'Perhaps the best survey in English of Brazilian popular music. Covers from 19th-century genres such as modinhas up to 1980s Brazilian rock. Includes invaluable descriptions of styles, musical instruments, and short biographical data on composers and singers. Reviewed in Notes, Vol. 50, No. 1, 1993, p. 200-201. Useful introduction to Brazilian music'--Handbook of Latin American Studies, v. 58.http://www.loc.gov/hlas/Explores the rich musical culture of Brazil and discusses regional sounds and the performers who popularized them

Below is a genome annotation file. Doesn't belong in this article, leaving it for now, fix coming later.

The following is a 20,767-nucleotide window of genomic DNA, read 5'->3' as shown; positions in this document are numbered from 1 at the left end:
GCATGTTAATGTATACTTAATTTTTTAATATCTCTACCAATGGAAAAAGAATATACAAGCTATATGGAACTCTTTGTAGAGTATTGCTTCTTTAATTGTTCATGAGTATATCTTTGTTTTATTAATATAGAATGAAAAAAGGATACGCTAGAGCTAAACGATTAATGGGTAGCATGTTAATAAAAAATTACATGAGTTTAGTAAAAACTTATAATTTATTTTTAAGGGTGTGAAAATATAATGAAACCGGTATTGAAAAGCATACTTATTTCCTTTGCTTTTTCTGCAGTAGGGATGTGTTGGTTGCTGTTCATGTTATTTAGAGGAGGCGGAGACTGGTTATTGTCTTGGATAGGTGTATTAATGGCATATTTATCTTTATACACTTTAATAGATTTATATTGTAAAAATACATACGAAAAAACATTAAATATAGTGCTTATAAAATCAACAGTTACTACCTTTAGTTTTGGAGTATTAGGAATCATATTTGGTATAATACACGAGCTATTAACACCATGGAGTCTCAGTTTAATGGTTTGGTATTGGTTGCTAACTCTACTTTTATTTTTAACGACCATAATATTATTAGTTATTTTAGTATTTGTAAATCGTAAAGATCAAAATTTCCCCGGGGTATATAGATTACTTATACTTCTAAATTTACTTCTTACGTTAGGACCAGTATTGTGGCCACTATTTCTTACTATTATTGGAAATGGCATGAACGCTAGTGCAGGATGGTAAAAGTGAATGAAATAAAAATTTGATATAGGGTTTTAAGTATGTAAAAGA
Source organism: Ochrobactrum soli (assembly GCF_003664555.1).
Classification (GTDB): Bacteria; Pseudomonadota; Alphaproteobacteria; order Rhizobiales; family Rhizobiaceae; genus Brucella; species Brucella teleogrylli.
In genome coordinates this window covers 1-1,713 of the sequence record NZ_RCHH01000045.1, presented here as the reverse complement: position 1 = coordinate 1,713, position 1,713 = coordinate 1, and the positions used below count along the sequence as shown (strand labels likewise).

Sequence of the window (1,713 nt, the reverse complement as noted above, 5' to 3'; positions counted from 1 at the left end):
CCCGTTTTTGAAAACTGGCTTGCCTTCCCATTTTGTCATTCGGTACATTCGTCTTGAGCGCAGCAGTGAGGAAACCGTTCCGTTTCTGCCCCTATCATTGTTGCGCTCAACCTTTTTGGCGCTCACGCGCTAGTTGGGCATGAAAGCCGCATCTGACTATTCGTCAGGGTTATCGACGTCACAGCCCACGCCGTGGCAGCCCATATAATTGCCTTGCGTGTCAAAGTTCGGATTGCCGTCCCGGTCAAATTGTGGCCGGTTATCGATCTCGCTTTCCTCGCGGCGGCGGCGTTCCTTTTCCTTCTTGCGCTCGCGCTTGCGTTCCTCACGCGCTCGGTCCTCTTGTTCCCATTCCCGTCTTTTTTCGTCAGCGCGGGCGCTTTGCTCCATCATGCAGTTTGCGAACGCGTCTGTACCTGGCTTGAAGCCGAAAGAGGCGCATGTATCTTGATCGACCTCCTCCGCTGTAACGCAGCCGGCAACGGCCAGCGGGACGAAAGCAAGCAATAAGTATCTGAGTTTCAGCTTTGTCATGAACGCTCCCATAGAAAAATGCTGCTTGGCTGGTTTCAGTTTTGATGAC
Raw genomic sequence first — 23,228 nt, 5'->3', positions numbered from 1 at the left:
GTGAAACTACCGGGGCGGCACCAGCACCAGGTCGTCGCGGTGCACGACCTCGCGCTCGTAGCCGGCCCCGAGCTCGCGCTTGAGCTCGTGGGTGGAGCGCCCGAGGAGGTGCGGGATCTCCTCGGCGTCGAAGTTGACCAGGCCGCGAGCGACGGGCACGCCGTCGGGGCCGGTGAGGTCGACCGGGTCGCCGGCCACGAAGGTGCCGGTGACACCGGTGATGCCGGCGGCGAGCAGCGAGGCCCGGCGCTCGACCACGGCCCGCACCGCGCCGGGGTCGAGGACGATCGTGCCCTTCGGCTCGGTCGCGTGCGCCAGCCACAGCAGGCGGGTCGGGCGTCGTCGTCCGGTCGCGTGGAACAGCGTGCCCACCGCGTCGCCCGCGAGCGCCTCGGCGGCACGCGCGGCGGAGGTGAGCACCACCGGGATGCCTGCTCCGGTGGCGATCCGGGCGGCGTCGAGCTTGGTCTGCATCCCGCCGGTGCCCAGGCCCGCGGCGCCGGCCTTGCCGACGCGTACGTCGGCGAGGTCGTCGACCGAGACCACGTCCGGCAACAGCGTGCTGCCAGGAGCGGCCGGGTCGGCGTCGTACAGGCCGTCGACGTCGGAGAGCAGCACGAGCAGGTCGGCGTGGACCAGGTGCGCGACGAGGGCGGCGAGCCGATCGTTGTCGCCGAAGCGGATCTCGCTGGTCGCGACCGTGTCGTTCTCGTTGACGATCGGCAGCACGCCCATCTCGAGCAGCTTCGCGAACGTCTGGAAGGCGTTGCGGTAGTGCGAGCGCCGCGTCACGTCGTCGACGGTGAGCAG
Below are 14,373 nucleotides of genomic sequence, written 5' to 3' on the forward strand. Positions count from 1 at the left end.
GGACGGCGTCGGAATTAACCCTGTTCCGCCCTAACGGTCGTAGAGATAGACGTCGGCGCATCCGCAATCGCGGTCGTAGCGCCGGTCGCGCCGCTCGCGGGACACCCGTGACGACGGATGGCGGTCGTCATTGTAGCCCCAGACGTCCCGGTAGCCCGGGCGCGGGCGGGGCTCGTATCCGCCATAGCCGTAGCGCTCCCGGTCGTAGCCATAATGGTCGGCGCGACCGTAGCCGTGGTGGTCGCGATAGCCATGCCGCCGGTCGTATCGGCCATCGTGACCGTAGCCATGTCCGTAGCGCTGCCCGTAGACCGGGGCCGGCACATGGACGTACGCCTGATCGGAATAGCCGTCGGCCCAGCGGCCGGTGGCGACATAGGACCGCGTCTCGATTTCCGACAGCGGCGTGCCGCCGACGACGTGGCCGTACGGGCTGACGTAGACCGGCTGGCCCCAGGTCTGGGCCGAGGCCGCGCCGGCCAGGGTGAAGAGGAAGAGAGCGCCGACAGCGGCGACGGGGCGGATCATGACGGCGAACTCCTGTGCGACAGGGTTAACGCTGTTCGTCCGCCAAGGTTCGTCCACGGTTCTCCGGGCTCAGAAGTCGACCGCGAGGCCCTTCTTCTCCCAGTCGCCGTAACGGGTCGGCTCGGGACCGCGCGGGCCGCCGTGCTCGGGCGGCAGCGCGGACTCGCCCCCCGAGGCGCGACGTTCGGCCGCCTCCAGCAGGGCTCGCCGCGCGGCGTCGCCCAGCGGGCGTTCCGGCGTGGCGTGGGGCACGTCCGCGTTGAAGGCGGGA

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: At the second International Song Festival in 1967, Milton Nascimento had three songs accepted for competition. He had no intention of performing them -- he hated the idea of intense competition. In fact, Nascimento might never have appeared at all if Eumir Deodato hadn't threatened to write the arrangements for his songs if he didn't perform at least two of them. Nascimento went on to win the festival's best performer award, all three of his songs were included soon afterward on his first album, and the rest is history. This is only one anecdote from The Brazilian Sound, an encyclopedic survey of Brazilian popular music that ranges over samba, bossa nova, MPB, jazz and instrumental music, and tropical rock, as well as the music of Bahia and neo-Afro trends and the music of the Northeast. The authors have interviewed a wide variety of performers like Nascimento, Gilberto Gil, Carlinhos Brown, and Airto Moreira, U.S. fans like Lyle Mays, George Duke, and Paul Winter, executive Andre Midani, and music historian Zuza Homem de Mello, just to name a few. First published in 1991, The Brazilian Sound received enthusiastic attention both in the united States and abroad. For this new edition, the authors have expanded their examination of the historical roots of Brazilian music, added new photographs, amplified their discussion of social issues like racism, updated the maps, and added a new final chapter highlighting the most recent trends in Brazilian music. The authors have expanded their coverage of the axe music movement and included profiles of significant emerging artists like Marisa Monte, Chico Cesar, and Daniela Mercury. Clearly written and lavishly illustrated with 167 photographs, The Brazilian Sound is packed with facts, explanations, and fascinating stories. For the Latin music aficionado or the novice who wants to learn more, the book also provides a glossary, a bibliography, and an extensive discography containing 1,000 entries, including selected videos and web sites.